An enormous strategic opportunity has opened up for Europe to shape the Asian century, and help ensure it will be a peaceful and happy one. Among the many experiences that Europe could share with Asia is its great achievement of putting an end to war between any two EU member states. It could also share its experience of generating a high level of international co-operation and eliminating virtually all borders within the EU. In short, Europe has a lot of knowledge to impart at a time when Asia is keen to learn.
Sadly, this is not likely to happen. For centuries, European nations demonstrated their geopolitical competence by collectively dominating the world. Today, the region has reached the other extreme of geopolitical incompetence. The aim of this article is to encourage Europe’s strategic thinkers to focus once more on long-term geopolitical challenges. There are several steps they will have to take to achieve these goals.
The first step is that they need to understand and accept the reality of the Asian century. Several influential Europeans continue to raise doubts about Asia’s rise, and indeed European intellectuals and strategic thinkers generally have little interest in Asia. But there are two critical facts of which European intellectuals and leaders need to take note. The first is that until 1820, China and India were consistently the two largest economies of the world, according to the distinguished economic historian Angus Maddison. So if by 2050 the four largest economies in the world are China, India, the U.S. and Japan, as Goldman Sachs has forecast, we will be witnessing a return to the historical norm rather than a deviation.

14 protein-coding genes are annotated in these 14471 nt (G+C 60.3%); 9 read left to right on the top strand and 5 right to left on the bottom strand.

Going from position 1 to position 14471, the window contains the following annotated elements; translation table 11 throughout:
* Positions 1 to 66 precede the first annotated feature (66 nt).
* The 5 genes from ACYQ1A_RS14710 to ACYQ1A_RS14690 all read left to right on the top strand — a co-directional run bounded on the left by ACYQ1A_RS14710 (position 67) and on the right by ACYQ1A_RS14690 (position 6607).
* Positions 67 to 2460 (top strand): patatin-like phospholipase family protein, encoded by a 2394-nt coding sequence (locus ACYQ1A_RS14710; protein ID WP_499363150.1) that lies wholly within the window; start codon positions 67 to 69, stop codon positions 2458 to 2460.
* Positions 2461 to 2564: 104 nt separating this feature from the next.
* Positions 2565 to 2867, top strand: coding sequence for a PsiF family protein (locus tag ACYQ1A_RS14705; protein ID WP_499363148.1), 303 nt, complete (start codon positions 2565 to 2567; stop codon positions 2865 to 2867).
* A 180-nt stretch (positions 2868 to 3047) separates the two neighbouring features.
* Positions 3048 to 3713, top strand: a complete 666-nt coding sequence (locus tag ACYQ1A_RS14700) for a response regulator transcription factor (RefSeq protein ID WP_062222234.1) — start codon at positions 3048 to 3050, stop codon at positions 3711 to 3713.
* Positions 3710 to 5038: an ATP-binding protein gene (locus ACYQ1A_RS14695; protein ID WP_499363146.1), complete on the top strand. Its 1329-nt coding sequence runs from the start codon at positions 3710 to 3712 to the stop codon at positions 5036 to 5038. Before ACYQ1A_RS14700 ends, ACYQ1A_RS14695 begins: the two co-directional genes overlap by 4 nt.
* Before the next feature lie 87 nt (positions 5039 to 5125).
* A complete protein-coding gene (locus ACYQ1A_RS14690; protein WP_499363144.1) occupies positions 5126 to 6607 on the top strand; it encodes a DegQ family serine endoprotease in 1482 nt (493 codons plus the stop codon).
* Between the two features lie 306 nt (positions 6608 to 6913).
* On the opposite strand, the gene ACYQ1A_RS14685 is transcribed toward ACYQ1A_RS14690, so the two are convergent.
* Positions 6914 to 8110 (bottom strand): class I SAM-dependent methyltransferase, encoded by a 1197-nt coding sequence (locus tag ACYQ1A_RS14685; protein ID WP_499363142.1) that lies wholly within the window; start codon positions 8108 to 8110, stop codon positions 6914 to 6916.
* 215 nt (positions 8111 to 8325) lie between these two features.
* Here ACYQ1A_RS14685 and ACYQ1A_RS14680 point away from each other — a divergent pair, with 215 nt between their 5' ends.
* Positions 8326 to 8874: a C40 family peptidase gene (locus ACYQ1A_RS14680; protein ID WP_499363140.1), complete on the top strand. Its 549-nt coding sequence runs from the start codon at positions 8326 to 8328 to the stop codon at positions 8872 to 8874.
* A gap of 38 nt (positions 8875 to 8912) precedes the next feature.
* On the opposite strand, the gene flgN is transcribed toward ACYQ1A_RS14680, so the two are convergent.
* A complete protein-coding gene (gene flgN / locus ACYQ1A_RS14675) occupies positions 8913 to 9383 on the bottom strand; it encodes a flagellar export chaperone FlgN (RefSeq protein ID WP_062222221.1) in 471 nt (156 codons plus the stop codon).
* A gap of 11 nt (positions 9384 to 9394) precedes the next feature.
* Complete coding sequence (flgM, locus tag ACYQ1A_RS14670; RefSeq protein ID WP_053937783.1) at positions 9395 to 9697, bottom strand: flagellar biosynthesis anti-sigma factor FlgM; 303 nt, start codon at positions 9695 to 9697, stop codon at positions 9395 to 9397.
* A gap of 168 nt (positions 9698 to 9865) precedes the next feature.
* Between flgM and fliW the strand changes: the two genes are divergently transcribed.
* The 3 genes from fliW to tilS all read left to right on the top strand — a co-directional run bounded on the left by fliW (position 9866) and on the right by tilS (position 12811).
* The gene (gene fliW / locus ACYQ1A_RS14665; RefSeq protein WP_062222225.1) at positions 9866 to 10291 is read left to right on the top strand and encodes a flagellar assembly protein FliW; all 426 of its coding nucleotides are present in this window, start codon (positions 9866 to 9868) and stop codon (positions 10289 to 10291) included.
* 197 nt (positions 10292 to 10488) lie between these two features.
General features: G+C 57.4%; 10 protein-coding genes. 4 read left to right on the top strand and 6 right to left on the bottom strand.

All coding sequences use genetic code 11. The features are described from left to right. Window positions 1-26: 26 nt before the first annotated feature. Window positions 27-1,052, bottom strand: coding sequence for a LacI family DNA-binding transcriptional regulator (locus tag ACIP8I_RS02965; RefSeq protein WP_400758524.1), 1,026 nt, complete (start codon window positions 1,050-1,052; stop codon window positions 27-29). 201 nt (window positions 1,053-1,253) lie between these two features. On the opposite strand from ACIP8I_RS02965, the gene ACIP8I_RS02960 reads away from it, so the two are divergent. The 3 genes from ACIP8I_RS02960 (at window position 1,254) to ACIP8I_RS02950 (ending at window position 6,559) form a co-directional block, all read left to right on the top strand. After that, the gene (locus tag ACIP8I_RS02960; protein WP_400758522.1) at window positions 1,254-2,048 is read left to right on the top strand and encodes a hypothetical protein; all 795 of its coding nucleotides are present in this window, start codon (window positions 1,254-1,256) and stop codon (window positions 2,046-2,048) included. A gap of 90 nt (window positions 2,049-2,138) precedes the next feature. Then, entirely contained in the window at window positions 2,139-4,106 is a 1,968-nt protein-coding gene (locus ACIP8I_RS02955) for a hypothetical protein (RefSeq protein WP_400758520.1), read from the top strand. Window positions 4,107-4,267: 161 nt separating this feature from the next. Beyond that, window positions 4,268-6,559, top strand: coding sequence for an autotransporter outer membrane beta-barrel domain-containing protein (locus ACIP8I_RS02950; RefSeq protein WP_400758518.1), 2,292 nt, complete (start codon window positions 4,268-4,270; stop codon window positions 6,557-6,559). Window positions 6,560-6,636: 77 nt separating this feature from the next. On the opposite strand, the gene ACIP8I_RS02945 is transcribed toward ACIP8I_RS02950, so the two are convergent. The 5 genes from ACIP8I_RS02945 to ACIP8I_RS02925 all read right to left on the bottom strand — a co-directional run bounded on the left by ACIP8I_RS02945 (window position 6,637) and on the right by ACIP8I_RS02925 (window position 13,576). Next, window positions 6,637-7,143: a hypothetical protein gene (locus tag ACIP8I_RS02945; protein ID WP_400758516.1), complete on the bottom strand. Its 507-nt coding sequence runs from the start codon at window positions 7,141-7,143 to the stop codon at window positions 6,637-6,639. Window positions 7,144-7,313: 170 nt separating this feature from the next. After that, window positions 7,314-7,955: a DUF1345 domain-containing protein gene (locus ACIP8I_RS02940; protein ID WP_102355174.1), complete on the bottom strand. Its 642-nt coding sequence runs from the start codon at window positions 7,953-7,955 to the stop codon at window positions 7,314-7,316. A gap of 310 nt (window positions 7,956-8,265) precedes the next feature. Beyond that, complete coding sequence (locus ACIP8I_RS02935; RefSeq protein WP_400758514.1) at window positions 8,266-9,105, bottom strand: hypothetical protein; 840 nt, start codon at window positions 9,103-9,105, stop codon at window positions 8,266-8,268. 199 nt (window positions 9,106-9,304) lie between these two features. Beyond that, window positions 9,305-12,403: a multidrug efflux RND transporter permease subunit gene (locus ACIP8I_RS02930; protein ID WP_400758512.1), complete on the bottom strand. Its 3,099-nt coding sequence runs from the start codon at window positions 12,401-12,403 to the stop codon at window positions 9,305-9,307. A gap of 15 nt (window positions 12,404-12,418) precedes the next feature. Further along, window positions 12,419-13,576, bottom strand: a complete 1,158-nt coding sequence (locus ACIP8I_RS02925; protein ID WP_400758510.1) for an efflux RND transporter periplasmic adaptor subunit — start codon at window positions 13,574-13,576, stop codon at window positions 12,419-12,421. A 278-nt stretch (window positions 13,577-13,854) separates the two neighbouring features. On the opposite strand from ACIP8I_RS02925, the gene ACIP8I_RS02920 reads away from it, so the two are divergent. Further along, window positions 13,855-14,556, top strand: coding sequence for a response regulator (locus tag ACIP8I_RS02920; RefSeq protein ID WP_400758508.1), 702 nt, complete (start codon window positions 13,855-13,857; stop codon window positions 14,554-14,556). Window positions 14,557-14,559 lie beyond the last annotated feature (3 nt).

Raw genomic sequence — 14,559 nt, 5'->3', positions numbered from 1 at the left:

The second statistic of note was summed up by Larry Summers, the former U.S. Treasury Secretary who now heads Barack Obama’s National Economic Council. He has compared the rise of Asia with the rise of Western societies, saying: “They called it the Industrial Revolution because there were noticeable changes in standards of living in a human life span – changes of perhaps 50%. At current rates of growth in Asia, standards of living may rise 100 fold, 10,000% within a human life span. The rise of Asia and all that follows it will be the dominant story in history books written 300 years from now with the Cold War and the rise of Islam as secondary stories”. In short, the Asian nations are set to modernise their economies faster than the Europeans ever did.